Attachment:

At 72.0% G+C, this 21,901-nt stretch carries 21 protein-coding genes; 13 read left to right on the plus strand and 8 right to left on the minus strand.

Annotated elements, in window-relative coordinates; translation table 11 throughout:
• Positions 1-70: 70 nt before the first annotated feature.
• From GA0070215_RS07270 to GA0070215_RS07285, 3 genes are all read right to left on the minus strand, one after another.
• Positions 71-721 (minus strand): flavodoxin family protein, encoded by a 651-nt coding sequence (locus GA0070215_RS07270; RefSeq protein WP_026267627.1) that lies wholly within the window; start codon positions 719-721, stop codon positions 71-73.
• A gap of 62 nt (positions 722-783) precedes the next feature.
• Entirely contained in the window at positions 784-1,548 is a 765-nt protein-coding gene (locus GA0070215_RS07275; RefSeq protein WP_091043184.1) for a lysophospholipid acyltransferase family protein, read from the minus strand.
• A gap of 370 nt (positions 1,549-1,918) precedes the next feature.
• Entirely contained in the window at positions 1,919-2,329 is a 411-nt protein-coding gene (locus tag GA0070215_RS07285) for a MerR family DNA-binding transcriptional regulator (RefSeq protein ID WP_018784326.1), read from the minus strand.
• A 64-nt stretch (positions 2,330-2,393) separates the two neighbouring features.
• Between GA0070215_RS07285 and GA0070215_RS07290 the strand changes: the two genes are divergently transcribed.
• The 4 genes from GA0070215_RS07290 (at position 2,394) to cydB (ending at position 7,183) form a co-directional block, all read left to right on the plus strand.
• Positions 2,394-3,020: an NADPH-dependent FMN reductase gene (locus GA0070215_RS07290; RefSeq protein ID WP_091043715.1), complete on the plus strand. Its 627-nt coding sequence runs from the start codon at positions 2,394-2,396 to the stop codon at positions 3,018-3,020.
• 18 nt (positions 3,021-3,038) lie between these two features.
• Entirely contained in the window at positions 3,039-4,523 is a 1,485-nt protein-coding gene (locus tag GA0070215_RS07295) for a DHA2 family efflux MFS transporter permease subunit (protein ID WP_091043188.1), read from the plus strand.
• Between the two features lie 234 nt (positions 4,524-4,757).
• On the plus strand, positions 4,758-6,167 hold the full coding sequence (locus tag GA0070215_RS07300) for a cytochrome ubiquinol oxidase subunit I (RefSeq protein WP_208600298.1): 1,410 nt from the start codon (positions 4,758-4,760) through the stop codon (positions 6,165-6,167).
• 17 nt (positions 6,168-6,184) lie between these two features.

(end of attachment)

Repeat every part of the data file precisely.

At 72.0% G+C, this 21,901-nt stretch carries 21 protein-coding genes; 13 read left to right on the plus strand and 8 right to left on the minus strand.

Annotated elements, in window-relative coordinates; translation table 11 throughout:
• Positions 1-70: 70 nt before the first annotated feature.
• From GA0070215_RS07270 to GA0070215_RS07285, 3 genes are all read right to left on the minus strand, one after another.
• Positions 71-721 (minus strand): flavodoxin family protein, encoded by a 651-nt coding sequence (locus GA0070215_RS07270; RefSeq protein WP_026267627.1) that lies wholly within the window; start codon positions 719-721, stop codon positions 71-73.
• A gap of 62 nt (positions 722-783) precedes the next feature.
• Entirely contained in the window at positions 784-1,548 is a 765-nt protein-coding gene (locus GA0070215_RS07275; RefSeq protein WP_091043184.1) for a lysophospholipid acyltransferase family protein, read from the minus strand.
• A gap of 370 nt (positions 1,549-1,918) precedes the next feature.
• Entirely contained in the window at positions 1,919-2,329 is a 411-nt protein-coding gene (locus tag GA0070215_RS07285) for a MerR family DNA-binding transcriptional regulator (RefSeq protein ID WP_018784326.1), read from the minus strand.
• A 64-nt stretch (positions 2,330-2,393) separates the two neighbouring features.
• Between GA0070215_RS07285 and GA0070215_RS07290 the strand changes: the two genes are divergently transcribed.
• The 4 genes from GA0070215_RS07290 (at position 2,394) to cydB (ending at position 7,183) form a co-directional block, all read left to right on the plus strand.
• Positions 2,394-3,020: an NADPH-dependent FMN reductase gene (locus GA0070215_RS07290; RefSeq protein ID WP_091043715.1), complete on the plus strand. Its 627-nt coding sequence runs from the start codon at positions 2,394-2,396 to the stop codon at positions 3,018-3,020.
• 18 nt (positions 3,021-3,038) lie between these two features.
• Entirely contained in the window at positions 3,039-4,523 is a 1,485-nt protein-coding gene (locus tag GA0070215_RS07295) for a DHA2 family efflux MFS transporter permease subunit (protein ID WP_091043188.1), read from the plus strand.
• Between the two features lie 234 nt (positions 4,524-4,757).
• On the plus strand, positions 4,758-6,167 hold the full coding sequence (locus tag GA0070215_RS07300) for a cytochrome ubiquinol oxidase subunit I (RefSeq protein WP_208600298.1): 1,410 nt from the start codon (positions 4,758-4,760) through the stop codon (positions 6,165-6,167).
• 17 nt (positions 6,168-6,184) lie between these two features.